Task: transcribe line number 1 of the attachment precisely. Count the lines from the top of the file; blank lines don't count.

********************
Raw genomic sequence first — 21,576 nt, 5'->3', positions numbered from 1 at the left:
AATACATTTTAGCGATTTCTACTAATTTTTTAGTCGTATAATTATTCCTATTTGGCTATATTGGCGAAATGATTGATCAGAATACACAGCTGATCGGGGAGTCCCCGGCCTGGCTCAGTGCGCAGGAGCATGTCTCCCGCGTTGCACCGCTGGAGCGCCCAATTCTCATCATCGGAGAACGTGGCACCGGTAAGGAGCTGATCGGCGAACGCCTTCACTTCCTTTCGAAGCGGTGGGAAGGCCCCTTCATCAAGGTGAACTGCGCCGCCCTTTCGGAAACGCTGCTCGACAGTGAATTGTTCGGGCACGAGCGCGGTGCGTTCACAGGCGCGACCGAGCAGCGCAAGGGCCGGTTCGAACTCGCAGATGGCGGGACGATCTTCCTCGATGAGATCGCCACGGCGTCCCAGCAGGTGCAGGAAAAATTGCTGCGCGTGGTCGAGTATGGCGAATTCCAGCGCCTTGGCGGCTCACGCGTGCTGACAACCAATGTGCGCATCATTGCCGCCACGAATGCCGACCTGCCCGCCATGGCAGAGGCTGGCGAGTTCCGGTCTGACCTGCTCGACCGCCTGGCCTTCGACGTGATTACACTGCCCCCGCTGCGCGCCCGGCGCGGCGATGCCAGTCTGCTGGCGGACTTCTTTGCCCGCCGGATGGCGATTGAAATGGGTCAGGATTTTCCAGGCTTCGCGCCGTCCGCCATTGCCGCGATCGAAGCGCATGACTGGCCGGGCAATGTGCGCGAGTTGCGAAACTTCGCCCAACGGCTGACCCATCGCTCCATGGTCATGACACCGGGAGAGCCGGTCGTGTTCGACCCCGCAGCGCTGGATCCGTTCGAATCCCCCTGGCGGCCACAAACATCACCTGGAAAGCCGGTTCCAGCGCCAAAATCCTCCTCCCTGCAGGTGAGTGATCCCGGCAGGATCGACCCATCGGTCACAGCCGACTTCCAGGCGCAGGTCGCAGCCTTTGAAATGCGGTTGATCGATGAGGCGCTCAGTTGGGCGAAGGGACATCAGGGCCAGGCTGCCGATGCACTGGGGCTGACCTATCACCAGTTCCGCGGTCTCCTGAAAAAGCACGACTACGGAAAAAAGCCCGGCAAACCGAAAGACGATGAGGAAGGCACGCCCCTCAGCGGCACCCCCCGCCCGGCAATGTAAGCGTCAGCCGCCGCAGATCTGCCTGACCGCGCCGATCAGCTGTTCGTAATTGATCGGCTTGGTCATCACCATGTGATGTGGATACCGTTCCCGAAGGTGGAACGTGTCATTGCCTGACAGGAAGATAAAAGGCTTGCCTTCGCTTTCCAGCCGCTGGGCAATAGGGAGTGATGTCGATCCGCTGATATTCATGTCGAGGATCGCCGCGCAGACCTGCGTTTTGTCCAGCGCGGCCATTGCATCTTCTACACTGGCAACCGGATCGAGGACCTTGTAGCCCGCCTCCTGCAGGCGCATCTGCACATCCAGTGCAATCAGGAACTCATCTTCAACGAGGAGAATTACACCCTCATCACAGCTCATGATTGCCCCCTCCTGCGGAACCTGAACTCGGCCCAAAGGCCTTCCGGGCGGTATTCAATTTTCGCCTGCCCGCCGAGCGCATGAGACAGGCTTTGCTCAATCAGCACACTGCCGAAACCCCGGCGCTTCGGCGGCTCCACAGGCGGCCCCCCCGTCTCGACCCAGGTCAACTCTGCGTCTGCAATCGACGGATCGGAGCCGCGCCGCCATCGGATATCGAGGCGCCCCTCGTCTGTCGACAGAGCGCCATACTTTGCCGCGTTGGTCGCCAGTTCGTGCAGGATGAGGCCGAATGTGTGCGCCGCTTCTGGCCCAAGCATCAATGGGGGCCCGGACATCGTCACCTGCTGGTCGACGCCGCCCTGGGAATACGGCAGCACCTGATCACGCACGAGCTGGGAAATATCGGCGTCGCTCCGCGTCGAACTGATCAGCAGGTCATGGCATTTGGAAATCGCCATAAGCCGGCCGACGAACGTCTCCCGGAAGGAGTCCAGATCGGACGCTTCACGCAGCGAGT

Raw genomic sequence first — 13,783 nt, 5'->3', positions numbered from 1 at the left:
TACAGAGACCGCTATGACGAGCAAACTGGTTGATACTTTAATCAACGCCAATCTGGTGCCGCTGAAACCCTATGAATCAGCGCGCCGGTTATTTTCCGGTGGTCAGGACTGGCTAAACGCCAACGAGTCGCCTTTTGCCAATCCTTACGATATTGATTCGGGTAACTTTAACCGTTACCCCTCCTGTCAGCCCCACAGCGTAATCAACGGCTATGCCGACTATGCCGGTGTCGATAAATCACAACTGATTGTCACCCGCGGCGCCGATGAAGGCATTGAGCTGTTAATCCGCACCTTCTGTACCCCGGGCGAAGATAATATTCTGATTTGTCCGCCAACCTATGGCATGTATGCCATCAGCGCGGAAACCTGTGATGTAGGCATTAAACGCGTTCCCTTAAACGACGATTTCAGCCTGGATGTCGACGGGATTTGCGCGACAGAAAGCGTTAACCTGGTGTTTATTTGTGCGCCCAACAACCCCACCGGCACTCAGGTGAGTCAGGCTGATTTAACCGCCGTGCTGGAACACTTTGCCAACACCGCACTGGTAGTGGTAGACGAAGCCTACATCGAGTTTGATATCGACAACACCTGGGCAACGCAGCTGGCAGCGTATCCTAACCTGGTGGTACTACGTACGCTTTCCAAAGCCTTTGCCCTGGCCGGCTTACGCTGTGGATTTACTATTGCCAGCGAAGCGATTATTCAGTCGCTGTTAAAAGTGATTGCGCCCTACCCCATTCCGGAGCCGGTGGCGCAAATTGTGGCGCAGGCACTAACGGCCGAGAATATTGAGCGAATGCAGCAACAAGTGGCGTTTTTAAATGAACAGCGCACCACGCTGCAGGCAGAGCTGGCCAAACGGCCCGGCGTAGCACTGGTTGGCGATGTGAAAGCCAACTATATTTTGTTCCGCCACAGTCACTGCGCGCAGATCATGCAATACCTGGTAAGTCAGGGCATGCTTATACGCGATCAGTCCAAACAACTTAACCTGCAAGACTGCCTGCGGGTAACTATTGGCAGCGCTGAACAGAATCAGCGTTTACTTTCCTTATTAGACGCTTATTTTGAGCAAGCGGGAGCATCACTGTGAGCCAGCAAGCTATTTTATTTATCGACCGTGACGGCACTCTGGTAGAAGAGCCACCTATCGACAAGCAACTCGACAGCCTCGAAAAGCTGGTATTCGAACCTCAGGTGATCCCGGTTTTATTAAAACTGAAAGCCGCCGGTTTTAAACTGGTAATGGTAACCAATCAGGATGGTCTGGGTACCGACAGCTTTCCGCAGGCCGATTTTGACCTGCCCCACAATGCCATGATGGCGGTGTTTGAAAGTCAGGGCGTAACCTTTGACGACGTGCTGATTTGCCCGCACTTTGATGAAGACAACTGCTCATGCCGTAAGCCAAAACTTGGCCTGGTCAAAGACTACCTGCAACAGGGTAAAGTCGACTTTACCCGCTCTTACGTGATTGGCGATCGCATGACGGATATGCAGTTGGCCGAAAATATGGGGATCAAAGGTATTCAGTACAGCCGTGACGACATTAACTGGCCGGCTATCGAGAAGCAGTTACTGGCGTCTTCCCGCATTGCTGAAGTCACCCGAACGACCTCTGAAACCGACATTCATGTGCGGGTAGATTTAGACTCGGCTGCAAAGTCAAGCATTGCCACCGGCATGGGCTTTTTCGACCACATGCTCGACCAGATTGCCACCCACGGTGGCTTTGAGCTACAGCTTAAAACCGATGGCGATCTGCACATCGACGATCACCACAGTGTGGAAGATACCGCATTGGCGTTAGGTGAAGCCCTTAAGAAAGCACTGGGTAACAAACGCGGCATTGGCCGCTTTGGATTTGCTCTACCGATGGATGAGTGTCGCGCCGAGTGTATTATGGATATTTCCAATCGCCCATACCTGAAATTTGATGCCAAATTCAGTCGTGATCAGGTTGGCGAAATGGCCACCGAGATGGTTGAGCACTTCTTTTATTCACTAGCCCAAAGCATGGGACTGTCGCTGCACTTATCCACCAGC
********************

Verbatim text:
Raw genomic sequence first — 21,576 nt, 5'->3', positions numbered from 1 at the left: